The EPA sent out a second notice of violation of the Clean Air Act to Volkswagen to now include VW-owned Audi and Porsche in their investigation. According to the notice, VW installed cheating software on their Porsche and Audi diesel vehicles released between 2014 and 2016 that ended up increasing the car’s nitrogen oxide (NOx) emissions to levels up to nine times the EPA’s standard.
This “defeat device” software is able to sense when cars are being put through federal emissions testing and will automatically put the car into a lower-emissions mode. In that mode, according to the EPA, “the vehicle meets emission standards.” However, one second after the test is completed, the car switches back into normal mode and emits a very high amount of pollutants. VW’s “clean diesel” engines are anything but clean.
This second notice of violation includes 10,000 vehicles sold since 2014, and an “unknown volume of 2016 vehicles.”
“Today we are requiring VW Group to address these issues,” Richard Corey, executive officer of the California Air Resources Board, said in a statement. “This is a very serious public health matter. ARB and EPA will continue to conduct a rigorous investigation that includes testing more vehicles until all of the facts are out in the open.”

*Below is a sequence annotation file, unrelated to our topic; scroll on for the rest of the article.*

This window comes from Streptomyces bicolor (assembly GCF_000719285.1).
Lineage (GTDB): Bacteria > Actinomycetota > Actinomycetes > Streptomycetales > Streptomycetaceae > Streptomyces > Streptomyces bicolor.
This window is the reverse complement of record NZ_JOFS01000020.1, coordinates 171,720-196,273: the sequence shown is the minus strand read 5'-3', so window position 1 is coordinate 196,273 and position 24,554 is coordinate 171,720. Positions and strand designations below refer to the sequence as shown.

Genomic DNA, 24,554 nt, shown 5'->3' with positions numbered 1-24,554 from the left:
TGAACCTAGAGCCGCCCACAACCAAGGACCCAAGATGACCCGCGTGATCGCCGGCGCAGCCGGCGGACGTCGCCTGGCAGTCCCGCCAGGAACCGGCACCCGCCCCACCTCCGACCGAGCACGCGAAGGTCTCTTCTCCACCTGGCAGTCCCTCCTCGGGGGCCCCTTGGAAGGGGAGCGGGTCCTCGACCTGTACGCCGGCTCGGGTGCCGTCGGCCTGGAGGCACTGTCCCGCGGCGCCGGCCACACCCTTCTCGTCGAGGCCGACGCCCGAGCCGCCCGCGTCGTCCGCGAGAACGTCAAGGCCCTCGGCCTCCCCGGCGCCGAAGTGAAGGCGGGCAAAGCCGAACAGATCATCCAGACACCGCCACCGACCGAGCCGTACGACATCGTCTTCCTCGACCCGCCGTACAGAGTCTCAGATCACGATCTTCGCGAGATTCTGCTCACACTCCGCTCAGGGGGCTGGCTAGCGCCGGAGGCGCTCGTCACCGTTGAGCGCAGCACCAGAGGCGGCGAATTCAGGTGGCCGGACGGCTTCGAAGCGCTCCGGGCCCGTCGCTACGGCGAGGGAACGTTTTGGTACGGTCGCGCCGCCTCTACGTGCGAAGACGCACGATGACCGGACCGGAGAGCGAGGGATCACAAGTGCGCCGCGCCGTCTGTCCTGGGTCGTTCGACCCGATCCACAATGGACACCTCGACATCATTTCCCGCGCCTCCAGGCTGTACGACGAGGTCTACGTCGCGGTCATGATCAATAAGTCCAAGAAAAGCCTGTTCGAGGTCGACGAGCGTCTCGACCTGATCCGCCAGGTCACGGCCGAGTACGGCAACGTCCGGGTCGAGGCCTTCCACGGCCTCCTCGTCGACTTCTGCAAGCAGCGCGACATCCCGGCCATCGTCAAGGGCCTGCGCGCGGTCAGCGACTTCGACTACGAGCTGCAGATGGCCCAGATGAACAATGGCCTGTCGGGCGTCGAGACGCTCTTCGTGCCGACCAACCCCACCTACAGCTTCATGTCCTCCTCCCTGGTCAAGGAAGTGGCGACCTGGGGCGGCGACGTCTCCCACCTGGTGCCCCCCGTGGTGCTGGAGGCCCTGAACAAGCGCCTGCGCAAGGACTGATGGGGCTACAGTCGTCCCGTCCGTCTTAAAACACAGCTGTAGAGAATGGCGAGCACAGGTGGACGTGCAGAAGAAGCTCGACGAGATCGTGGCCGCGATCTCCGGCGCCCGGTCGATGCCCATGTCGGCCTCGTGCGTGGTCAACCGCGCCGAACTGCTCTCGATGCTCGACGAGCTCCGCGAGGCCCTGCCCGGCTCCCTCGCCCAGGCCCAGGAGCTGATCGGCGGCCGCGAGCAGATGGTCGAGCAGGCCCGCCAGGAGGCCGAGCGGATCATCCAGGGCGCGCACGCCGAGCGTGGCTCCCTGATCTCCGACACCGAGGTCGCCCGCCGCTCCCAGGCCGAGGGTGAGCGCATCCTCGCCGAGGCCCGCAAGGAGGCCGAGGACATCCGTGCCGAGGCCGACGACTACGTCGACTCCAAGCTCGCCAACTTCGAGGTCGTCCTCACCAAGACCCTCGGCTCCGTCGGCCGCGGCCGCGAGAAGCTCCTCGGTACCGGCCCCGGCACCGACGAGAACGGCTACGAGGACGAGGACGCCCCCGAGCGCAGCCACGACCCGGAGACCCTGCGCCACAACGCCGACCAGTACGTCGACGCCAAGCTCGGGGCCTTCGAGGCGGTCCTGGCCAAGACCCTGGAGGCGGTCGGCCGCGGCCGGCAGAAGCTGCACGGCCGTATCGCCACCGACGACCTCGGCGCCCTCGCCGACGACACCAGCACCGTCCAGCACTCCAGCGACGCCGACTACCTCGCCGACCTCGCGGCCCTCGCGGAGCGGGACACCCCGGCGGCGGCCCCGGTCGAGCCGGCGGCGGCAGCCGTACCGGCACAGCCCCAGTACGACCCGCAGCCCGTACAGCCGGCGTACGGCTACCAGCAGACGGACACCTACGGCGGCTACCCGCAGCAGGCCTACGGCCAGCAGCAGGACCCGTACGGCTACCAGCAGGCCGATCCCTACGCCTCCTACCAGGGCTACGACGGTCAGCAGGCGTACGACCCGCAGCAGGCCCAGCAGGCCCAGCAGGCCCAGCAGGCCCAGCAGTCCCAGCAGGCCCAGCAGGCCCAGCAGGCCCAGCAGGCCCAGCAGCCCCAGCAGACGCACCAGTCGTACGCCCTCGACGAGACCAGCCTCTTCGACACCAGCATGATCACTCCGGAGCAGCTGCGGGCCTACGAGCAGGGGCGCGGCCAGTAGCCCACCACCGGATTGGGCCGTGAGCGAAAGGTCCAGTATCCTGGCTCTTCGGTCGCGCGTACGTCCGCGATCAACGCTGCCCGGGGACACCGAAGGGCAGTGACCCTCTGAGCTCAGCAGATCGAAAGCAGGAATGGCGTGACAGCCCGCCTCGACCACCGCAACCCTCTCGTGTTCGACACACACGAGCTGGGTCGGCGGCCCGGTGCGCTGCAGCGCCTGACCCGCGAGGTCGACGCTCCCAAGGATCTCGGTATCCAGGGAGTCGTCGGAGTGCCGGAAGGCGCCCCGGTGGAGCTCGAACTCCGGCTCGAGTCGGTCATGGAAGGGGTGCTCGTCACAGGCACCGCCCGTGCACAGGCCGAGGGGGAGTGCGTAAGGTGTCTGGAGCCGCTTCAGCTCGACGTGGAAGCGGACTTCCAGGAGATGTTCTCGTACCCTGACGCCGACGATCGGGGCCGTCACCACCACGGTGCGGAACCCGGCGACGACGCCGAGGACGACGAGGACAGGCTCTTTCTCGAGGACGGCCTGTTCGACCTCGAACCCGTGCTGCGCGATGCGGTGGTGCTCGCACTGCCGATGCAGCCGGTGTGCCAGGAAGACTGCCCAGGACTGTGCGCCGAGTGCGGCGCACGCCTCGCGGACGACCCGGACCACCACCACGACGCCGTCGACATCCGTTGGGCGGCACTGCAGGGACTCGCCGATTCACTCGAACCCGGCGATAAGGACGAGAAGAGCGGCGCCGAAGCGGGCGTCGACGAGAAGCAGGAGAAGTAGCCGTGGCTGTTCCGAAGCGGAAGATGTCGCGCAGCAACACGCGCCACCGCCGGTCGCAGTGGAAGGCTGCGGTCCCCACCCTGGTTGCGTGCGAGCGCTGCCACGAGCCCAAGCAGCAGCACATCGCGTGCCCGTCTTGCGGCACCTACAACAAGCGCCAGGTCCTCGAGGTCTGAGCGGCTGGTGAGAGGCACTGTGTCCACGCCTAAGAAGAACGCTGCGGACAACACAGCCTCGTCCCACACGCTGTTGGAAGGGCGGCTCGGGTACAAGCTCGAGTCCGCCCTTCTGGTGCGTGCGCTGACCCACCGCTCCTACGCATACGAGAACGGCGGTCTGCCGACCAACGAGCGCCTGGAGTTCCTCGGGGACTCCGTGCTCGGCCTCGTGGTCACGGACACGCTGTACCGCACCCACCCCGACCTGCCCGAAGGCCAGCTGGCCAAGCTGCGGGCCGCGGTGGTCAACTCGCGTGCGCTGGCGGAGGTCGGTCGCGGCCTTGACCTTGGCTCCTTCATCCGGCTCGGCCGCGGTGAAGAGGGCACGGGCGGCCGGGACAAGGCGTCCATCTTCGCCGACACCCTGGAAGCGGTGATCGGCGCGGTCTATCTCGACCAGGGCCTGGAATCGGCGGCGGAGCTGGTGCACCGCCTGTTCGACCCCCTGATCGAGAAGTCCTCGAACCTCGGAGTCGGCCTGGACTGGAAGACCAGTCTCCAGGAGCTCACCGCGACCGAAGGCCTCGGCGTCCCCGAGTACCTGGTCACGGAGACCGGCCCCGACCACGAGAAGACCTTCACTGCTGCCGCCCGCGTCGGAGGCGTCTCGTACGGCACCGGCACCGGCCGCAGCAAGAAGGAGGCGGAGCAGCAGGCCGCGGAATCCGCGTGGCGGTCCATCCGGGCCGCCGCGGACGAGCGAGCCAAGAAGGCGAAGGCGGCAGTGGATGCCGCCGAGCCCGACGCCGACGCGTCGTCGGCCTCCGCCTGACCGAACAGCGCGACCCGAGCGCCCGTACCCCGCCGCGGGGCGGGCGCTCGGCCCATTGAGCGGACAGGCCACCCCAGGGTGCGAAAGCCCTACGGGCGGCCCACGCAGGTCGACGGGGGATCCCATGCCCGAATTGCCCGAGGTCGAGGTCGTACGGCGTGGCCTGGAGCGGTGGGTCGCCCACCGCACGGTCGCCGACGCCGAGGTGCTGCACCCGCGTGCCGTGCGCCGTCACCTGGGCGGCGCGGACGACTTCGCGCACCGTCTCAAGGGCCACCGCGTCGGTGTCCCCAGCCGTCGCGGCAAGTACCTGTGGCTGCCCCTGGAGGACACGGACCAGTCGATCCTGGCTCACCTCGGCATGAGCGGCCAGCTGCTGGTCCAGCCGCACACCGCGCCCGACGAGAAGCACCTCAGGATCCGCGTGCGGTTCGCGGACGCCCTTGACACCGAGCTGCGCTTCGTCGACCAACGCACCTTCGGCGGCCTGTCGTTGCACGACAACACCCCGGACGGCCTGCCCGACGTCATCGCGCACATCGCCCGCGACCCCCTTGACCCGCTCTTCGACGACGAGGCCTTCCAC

NOx can react with other compounds in the air to form tiny particles that can go deep into a person’s lungs and cause or aggravate respiratory diseases such as emphysema. It can also exacerbate heart diseases and cause increased hospital visits and even death. When NOx reacts with heat and sunlight, it forms ozone, which can also be dangerous to human health.
In September, Michael Horn, VW’s U.S. chief stated, “let’s be clear about this: Our company was dishonest with the EPA, and the California Air Resources Board and with all of you. And in my German words: We have totally screwed up. We must fix the cars to prevent this from ever happening again and we have to make this right. This kind of behavior is totally inconsistent with our qualities.”
There are many questions, including the reason why VW chose to install this software in the first place. A criminal investigation into the scandal is being done by the U.S. Justice Department, according to the Wall Street Journal.
“All companies should be playing by the same rules,” Cynthia Giles, assistant administrator at the EPA, said in a statement. “EPA, with our state, and federal partners, will continue to investigate these serious matters, to secure the benefits of the Clean Air Act, ensure a level playing field for responsible businesses, and to ensure consumers get the environmental performance they expect.”